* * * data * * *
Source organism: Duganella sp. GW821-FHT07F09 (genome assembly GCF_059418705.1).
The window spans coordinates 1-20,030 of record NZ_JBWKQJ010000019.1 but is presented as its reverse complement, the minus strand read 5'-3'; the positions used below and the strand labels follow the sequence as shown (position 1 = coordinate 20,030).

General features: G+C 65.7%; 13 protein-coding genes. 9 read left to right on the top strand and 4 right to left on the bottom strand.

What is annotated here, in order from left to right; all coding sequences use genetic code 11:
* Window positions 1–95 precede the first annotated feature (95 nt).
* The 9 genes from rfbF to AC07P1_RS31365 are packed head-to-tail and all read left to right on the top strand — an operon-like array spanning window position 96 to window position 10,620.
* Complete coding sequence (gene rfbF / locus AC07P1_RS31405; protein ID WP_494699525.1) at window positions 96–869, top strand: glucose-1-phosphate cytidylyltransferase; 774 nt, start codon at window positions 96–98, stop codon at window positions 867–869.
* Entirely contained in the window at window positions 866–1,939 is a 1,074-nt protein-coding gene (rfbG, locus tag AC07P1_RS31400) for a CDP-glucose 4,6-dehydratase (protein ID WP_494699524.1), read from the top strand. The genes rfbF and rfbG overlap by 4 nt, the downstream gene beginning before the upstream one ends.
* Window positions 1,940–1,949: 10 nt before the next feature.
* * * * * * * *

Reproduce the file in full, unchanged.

Source organism: Duganella sp. GW821-FHT07F09 (genome assembly GCF_059418705.1).
The window spans coordinates 1-20,030 of record NZ_JBWKQJ010000019.1 but is presented as its reverse complement, the minus strand read 5'-3'; the positions used below and the strand labels follow the sequence as shown (position 1 = coordinate 20,030).

General features: G+C 65.7%; 13 protein-coding genes. 9 read left to right on the top strand and 4 right to left on the bottom strand.

What is annotated here, in order from left to right; all coding sequences use genetic code 11:
* Window positions 1–95 precede the first annotated feature (95 nt).
* The 9 genes from rfbF to AC07P1_RS31365 are packed head-to-tail and all read left to right on the top strand — an operon-like array spanning window position 96 to window position 10,620.
* Complete coding sequence (gene rfbF / locus AC07P1_RS31405; protein ID WP_494699525.1) at window positions 96–869, top strand: glucose-1-phosphate cytidylyltransferase; 774 nt, start codon at window positions 96–98, stop codon at window positions 867–869.
* Entirely contained in the window at window positions 866–1,939 is a 1,074-nt protein-coding gene (rfbG, locus tag AC07P1_RS31400) for a CDP-glucose 4,6-dehydratase (protein ID WP_494699524.1), read from the top strand. The genes rfbF and rfbG overlap by 4 nt, the downstream gene beginning before the upstream one ends.
* Window positions 1,940–1,949: 10 nt before the next feature.